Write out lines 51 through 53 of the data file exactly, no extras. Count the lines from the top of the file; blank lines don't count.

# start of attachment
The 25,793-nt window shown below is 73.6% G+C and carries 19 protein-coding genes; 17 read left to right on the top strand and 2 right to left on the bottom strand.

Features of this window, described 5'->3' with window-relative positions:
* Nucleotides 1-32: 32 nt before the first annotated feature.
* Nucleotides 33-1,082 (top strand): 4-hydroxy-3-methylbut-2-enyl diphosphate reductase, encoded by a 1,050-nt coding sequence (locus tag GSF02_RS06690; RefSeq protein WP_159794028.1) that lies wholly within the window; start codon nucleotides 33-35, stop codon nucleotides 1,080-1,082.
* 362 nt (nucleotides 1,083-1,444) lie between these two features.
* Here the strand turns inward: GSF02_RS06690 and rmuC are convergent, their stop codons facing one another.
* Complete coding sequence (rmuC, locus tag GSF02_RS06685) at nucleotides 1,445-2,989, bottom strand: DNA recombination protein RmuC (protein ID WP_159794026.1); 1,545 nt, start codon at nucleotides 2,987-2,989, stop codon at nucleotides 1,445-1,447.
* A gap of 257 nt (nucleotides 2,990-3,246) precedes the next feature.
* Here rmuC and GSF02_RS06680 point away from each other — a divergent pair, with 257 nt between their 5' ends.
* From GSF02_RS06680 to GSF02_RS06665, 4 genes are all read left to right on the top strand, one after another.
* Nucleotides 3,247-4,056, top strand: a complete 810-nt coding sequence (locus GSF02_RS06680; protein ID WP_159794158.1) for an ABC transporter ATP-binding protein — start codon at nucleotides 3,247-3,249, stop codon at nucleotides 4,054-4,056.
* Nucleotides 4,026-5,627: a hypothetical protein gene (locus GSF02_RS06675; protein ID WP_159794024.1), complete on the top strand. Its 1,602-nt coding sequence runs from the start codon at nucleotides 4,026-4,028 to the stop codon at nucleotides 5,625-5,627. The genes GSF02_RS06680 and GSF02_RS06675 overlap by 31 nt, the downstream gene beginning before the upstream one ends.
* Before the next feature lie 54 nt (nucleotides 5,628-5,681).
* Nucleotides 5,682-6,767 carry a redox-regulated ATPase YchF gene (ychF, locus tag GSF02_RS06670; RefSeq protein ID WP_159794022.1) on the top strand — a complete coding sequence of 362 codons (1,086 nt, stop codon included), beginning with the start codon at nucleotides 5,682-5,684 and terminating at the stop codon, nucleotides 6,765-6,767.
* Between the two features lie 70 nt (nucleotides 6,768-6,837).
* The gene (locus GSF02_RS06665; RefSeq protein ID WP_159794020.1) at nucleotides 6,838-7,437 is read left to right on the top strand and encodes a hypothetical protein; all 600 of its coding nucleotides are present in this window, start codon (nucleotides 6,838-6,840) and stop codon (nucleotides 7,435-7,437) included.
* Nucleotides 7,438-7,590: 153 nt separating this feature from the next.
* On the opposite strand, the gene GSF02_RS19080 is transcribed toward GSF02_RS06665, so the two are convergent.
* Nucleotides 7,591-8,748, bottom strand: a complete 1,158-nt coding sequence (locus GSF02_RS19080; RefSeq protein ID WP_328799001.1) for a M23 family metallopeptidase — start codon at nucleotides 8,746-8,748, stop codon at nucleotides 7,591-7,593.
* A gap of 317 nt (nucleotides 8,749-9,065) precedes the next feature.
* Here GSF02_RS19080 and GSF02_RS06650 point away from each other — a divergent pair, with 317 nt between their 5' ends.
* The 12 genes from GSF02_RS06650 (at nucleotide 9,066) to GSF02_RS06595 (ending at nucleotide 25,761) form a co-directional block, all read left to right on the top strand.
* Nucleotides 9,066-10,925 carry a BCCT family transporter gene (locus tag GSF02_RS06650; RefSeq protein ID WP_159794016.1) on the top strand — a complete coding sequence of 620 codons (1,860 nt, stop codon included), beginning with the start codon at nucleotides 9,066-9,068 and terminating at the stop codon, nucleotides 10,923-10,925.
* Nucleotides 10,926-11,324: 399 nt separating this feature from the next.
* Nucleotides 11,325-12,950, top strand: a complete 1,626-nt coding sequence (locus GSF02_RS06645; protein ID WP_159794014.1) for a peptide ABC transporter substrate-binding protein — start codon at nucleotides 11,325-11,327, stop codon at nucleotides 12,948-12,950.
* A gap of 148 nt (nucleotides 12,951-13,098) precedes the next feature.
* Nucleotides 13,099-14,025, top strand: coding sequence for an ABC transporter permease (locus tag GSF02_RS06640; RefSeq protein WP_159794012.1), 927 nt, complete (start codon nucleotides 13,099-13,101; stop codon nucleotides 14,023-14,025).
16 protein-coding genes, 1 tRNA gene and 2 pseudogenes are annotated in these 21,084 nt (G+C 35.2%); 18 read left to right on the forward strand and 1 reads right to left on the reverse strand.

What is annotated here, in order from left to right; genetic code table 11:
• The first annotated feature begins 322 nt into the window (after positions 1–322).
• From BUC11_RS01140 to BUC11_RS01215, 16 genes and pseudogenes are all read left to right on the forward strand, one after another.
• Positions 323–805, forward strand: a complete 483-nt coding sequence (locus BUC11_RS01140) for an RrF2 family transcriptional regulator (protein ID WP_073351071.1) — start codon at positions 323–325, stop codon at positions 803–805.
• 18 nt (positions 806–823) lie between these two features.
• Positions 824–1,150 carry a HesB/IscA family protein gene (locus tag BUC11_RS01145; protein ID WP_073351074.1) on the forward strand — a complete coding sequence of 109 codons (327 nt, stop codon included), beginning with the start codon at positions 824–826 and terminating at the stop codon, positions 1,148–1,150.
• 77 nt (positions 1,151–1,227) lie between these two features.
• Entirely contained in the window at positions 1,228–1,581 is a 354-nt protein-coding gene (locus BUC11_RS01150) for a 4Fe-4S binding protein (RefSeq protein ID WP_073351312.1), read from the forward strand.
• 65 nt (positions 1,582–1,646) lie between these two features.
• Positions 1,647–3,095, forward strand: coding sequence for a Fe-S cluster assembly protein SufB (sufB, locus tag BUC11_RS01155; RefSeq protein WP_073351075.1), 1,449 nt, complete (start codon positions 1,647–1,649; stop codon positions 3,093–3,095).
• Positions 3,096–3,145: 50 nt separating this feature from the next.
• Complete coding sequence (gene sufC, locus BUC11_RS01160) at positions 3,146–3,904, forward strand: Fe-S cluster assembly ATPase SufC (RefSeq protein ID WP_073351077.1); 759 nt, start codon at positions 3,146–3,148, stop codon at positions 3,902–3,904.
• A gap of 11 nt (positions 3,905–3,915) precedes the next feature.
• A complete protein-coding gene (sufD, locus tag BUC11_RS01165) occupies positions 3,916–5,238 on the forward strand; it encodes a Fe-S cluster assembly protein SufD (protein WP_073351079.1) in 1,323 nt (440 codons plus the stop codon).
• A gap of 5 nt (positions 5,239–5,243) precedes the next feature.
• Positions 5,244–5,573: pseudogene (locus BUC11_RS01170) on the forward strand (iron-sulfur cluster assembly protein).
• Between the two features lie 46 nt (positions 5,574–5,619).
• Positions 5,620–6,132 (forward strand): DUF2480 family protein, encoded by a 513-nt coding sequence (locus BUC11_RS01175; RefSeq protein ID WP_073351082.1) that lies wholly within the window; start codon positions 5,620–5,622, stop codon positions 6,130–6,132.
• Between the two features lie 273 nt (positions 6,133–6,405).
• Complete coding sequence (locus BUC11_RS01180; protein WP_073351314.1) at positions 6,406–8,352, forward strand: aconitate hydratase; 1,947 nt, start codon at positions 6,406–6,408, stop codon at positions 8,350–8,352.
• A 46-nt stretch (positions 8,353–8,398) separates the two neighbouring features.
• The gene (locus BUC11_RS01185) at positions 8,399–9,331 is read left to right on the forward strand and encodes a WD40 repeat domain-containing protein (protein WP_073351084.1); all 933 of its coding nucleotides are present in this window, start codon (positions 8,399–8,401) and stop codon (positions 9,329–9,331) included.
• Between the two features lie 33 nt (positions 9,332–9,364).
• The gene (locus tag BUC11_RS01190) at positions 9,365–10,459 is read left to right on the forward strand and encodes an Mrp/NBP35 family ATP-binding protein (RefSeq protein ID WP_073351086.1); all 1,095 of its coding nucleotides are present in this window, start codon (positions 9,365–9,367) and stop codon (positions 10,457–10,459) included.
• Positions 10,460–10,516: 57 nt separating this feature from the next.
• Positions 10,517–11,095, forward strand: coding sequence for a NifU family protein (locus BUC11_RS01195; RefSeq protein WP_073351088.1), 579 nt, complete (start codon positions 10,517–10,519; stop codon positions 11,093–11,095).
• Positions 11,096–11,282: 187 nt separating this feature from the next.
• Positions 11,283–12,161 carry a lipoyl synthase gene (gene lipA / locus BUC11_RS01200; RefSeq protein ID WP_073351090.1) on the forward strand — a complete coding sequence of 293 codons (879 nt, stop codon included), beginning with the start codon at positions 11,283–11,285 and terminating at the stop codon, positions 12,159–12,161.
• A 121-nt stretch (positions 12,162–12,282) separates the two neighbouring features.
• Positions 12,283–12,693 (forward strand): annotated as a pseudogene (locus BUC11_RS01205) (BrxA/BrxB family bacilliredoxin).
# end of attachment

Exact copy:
• Between the two features lie 33 nt (positions 9,332–9,364).
• The gene (locus tag BUC11_RS01190) at positions 9,365–10,459 is read left to right on the forward strand and encodes an Mrp/NBP35 family ATP-binding protein (RefSeq protein ID WP_073351086.1); all 1,095 of its coding nucleotides are present in this window, start codon (positions 9,365–9,367) and stop codon (positions 10,457–10,459) included.
• Positions 10,460–10,516: 57 nt separating this feature from the next.